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NIH and non-profits sign research and development agreement

The National Institutes of Health today announced an agreement with two non-profit organizations to accelerate the development of potential clinical therapies for rare blood cancers.

The cooperative research and development agreement has been established as a shared commitment to move therapies for rare blood cancers into clinical proof-of-concept studies so that promising treatments can eventually be commercialized. The agreement is among the University of Kansas Medical Center, Kansas City, The Leukemia & Lymphoma Society (LLS), the NIH Therapeutics for Rare and Neglected Diseases (TRND) program and the Hematology Branch within the National Heart, Lung and Blood Institute.

"The goal of this collaboration, called The Learning Collaborative (TLC) is to bridge the gap in time and resources that often exists between basic research and human testing of potential new treatments and accelerate and make more efficient the delivery of improved therapies to patients with rare blood cancers," said Christopher P. Austin, M.D., director of the TRND program, currently administered by the National Human Genome Research Institute, a part of NIH. "As a result of our work, as the TLC name implies, we plan to learn more about and improve the drug development process for all diseases."

"This agreement recognizes that academic, philanthropic and patient organizations have a role and a responsibility to be active leaders in the drug discovery process," added Roy A. Jensen, M.D., director, The University of Kansas Cancer Center, Kansas City. "I hope this agreement can serve as a model to other academic and patient communities."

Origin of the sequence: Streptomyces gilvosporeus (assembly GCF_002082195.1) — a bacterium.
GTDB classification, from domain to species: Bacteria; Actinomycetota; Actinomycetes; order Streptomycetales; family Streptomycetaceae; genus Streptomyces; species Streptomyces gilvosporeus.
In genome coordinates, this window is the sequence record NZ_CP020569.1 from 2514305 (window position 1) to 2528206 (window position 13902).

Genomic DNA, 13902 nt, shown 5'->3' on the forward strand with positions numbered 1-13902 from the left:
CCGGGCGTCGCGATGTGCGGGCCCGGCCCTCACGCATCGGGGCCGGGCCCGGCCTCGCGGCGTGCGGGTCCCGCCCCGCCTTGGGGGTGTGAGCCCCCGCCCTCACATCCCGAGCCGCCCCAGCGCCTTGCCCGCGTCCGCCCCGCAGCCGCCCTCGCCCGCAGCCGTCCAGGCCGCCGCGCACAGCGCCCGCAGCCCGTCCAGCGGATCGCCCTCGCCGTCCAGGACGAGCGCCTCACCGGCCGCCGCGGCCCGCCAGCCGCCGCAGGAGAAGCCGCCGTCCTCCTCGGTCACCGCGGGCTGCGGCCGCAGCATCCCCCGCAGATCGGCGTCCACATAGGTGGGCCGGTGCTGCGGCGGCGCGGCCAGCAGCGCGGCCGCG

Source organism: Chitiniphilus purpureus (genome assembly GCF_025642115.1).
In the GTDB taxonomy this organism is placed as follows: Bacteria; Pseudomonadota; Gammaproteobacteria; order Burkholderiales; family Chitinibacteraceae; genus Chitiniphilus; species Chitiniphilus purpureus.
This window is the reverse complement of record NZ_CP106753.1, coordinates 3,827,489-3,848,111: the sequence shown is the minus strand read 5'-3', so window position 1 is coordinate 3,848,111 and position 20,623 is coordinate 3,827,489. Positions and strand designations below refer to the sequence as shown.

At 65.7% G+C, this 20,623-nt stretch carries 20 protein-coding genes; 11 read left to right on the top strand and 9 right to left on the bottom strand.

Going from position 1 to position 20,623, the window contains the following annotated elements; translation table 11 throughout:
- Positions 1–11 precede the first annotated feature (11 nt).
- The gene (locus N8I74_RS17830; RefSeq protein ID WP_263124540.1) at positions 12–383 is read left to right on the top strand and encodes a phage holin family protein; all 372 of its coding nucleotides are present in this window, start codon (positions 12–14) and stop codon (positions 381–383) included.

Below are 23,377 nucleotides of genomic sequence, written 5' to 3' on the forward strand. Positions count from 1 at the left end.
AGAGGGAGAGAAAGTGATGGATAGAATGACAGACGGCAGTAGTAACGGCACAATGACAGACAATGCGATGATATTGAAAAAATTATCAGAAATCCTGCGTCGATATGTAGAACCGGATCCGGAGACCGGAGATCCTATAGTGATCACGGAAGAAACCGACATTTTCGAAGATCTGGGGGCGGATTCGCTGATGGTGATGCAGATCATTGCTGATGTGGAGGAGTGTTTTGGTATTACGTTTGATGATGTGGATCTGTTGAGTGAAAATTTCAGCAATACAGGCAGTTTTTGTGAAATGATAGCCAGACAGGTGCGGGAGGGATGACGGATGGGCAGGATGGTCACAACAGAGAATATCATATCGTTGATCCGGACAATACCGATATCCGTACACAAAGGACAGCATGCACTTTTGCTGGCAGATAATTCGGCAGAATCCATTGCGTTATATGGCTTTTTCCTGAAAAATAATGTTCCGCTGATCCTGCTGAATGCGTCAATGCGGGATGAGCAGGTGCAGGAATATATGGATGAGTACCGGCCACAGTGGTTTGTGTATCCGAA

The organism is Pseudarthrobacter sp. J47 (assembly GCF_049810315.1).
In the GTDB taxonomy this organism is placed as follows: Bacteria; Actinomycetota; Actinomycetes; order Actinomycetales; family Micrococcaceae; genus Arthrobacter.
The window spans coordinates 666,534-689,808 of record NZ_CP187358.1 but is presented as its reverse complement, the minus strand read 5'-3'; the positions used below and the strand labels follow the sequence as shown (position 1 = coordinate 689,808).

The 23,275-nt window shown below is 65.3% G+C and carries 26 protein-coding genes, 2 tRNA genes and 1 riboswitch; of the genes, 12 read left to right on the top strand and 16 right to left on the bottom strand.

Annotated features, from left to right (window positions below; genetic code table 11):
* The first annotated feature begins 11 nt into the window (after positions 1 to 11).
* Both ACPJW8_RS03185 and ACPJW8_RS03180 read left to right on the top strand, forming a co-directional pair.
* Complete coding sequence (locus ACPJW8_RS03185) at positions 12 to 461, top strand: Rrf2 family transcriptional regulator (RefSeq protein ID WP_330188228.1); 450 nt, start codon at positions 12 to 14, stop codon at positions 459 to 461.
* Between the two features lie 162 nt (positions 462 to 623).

The collaboration's first project is a pilot effort under the TRND program that focuses on further development of an existing small molecule drug used to treat arthritis called auranofin. Auranofin will be evaluated as a treatment for relapsed chronic lymphocytic leukemia (CLL) one of the four major types of leukemia and one that typically affects older people. The goal is to accelerate the development of this drug and complete preclinical through clinical trial studies within two years, at which time an industry partner will be engaged.

Approximately 15,000 people in the United States receive a diagnosis of CLL each year.

CLL is currently treated with various chemotherapies, but patients eventually reach a stage where they become resistant to this treatment and can die as a result. In addition, chemotherapy can be quite toxic, whereas auranofin has received regulatory approval and was demonstrated to be reasonably safe and effective in the treatment of arthritis.

"Chronic lymphocytic leukemia is a complex disease that, while treatable, cannot be cured with chemotherapy," said Adrian Wiestner, M.D., Ph.D., an investigator in the NHLBI's Hematology Branch. "There is an especially urgent need to develop novel therapies for chemotherapy-resistant disease, and through this agreement the Hematology Branch can bolster its clinical and translational research program in this disease as well as other hematologic conditions with unmet clinical needs."

"Development of new therapies for diseases like the blood cancers poses both scientific and economic challenges," said Dr. Louis J. DeGennaro, Ph.D., executive vice president and chief mission officer, LLS. "Partnerships are the key to addressing this significant unmet medical need and LLS is proud to add our expertise to this collaboration."


Contact: Geoff Spencer
NIH/National Human Genome Research Institute

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